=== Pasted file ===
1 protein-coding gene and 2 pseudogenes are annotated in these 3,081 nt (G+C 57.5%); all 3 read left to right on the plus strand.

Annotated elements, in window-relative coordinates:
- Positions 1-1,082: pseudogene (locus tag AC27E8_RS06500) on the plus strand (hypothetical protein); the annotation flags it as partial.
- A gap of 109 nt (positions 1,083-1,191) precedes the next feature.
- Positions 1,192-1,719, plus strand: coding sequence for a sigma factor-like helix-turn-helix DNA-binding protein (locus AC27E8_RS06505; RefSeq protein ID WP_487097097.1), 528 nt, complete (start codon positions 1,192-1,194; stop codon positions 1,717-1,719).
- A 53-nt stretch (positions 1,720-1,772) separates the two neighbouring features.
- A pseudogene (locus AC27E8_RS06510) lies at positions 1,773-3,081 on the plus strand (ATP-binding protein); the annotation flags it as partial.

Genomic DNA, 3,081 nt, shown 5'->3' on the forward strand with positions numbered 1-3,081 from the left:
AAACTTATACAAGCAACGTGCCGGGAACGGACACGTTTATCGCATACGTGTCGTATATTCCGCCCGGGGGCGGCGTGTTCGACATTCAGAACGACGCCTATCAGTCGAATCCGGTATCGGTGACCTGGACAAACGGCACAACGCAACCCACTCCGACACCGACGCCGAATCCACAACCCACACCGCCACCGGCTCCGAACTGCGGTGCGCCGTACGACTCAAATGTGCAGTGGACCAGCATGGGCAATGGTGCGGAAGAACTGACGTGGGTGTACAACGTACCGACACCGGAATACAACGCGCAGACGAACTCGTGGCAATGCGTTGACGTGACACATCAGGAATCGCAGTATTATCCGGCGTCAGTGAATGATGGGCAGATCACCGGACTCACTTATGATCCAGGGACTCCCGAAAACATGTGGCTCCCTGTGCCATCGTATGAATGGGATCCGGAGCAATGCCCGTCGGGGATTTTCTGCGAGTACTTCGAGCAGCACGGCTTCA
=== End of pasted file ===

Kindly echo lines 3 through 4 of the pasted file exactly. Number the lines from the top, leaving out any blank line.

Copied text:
- Positions 1-1,082: pseudogene (locus tag AC27E8_RS06500) on the plus strand (hypothetical protein); the annotation flags it as partial.
- A gap of 109 nt (positions 1,083-1,191) precedes the next feature.